Hey, everyone! Hope you like the new layout! It’s Twin Thursday, so be sure to head over to Chicken-Scratch Plot and read Rachel’s take on today’s topic–there’s a link in the brand-new menu at the top right.

This has been a difficult day for me; my mom passed away a year ago today. I decided the best way for me to deal with that is the same way I deal with everything: channel it into my work. So, with that in mind, I’m going to be looking at my top five suggestions for getting the absolute most you can out of a character’s death.

  1. Make it count. One of the many reasons that Game of Thrones doesn’t work for me is that there’s just so. Much. Death. Not that any given one or two or dozen aren’t done well or can’t evoke a particular emotion. It’s just that I expect it to happen. The no-holds-barred, anyone-can-die-anytime-for-any-reason approach just doesn’t do it for me because I’m always waiting for the next one.
    What I prefer to see is fewer deaths, but each of them well-done. This gives each one its own moment in my reading experience to really feel whatever the writer wants me to take away. For example, Trickster’s Queen by Tamora Pierce. There are quite a few deaths in quick succession, but each one is afforded its own moment for the character–and, by extension, me–to react to. More on that later.
  2. Don’t go for the gore. Obviously unless the genre constraints of whatever you’re writing are otherwise. In general, though, I prefer to minimize the body horror so that I can zero in on the emotional keynotes of what’s going on. Hamming up the blood-and-guts details often leaves me bored because it makes the scene feel cartoony. Done poorly, it can even be borderline-comedic. If you don’t need it, leave it out.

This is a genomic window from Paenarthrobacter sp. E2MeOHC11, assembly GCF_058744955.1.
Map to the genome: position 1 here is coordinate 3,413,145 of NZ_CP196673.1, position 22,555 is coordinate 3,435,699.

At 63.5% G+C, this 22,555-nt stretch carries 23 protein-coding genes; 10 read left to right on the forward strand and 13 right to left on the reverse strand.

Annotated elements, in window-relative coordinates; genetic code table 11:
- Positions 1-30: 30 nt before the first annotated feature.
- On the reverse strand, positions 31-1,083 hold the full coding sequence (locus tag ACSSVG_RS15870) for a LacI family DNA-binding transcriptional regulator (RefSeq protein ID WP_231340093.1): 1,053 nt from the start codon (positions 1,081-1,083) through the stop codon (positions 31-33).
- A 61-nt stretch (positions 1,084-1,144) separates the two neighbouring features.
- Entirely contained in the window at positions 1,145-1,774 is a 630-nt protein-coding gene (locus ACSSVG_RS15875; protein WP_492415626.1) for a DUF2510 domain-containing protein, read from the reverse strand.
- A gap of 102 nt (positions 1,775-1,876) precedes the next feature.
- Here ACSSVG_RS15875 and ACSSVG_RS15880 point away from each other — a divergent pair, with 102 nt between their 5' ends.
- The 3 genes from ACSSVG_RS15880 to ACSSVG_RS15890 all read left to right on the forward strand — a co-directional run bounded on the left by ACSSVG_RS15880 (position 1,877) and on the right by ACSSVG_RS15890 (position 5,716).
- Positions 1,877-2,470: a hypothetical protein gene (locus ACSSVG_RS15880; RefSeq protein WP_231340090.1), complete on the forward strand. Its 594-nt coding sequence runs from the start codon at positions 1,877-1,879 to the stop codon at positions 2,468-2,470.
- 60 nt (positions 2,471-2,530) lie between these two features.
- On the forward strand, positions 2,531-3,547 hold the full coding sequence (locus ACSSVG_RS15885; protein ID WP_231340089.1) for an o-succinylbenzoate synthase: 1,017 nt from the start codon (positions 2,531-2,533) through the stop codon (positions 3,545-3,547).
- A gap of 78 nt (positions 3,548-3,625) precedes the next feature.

3. Understatement reigns supreme. Much like the gore above, even when you’re focusing on the emotional note you want to hit, if you hit it too hard it can just go flat. Concentrate instead on one or two tangible, physical responses that your protagonist might be feeling. Overwrought poetic language, unless it fits with the character, can kill the effect.
  4. Use your POV as a mirror. Whatever reaction you would, ideally, like your reader to take away from the character’s death, reflect it with your narrator/protagonist. If they’ve just lost a loved one and you want your reader to be sad, let the narrator be sad, too. Let them be blindsided and numb from a sudden demise. Let them be tired or overwhelmed or triumphant after finally defeating the villain, and make that emotion tangible. The reader will follow suit.
  5. Dump the Fridge. Fridging or stuffing a character into the fridge is when they’re gruesomely killed just to advance someone else’s story arc. It often happens offscreen and is usually for no reason other than angst for the protagonist. It’s especially pernicious when the character you’re killing is female or a minority.
    Don’t do this. If it’s not the end of the character’s own arc, don’t kill them. Let their end be because of something in their own story whether, for example, the comeuppance well-deserved because of their actions–as in the case of a villain–or because they willingly and heroically chose to do some dangerous thing at great personal risk and paid the price.
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3 thoughts on “Five Things: Character Death

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